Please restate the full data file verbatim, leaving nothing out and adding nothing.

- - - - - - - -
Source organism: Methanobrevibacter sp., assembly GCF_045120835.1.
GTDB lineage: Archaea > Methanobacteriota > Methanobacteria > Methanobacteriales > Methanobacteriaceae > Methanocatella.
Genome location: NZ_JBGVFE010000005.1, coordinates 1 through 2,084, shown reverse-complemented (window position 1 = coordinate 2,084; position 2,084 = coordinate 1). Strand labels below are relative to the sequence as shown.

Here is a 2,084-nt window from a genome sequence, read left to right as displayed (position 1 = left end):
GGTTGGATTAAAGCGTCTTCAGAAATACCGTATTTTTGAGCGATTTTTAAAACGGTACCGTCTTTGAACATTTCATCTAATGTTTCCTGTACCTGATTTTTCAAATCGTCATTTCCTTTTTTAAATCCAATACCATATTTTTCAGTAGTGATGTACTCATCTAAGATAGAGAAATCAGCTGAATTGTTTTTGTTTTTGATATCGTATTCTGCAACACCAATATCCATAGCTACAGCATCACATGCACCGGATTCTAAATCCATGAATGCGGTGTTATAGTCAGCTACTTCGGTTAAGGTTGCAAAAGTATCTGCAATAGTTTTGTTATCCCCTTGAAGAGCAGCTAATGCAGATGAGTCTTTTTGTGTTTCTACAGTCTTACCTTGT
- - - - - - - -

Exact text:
Source organism: Methanobrevibacter sp., assembly GCF_045120835.1.
GTDB lineage: Archaea > Methanobacteriota > Methanobacteria > Methanobacteriales > Methanobacteriaceae > Methanocatella.
Genome location: NZ_JBGVFE010000005.1, coordinates 1 through 2,084, shown reverse-complemented (window position 1 = coordinate 2,084; position 2,084 = coordinate 1). Strand labels below are relative to the sequence as shown.

Here is a 2,084-nt window from a genome sequence, read left to right as displayed (position 1 = left end):
GGTTGGATTAAAGCGTCTTCAGAAATACCGTATTTTTGAGCGATTTTTAAAACGGTACCGTCTTTGAACATTTCATCTAATGTTTCCTGTACCTGATTTTTCAAATCGTCATTTCCTTTTTTAAATCCAATACCATATTTTTCAGTAGTGATGTACTCATCTAAGATAGAGAAATCAGCTGAATTGTTTTTGTTTTTGATATCGTATTCTGCAACACCAATATCCATAGCTACAGCATCACATGCACCGGATTCTAAATCCATGAATGCGGTGTTATAGTCAGCTACTTCGGTTAAGGTTGCAAAAGTATCTGCAATAGTTTTGTTATCCCCTTGAAGAGCAGCTAATGCAGATGAGTCTTTTTGTGTTTCTACAGTCTTACCTTGT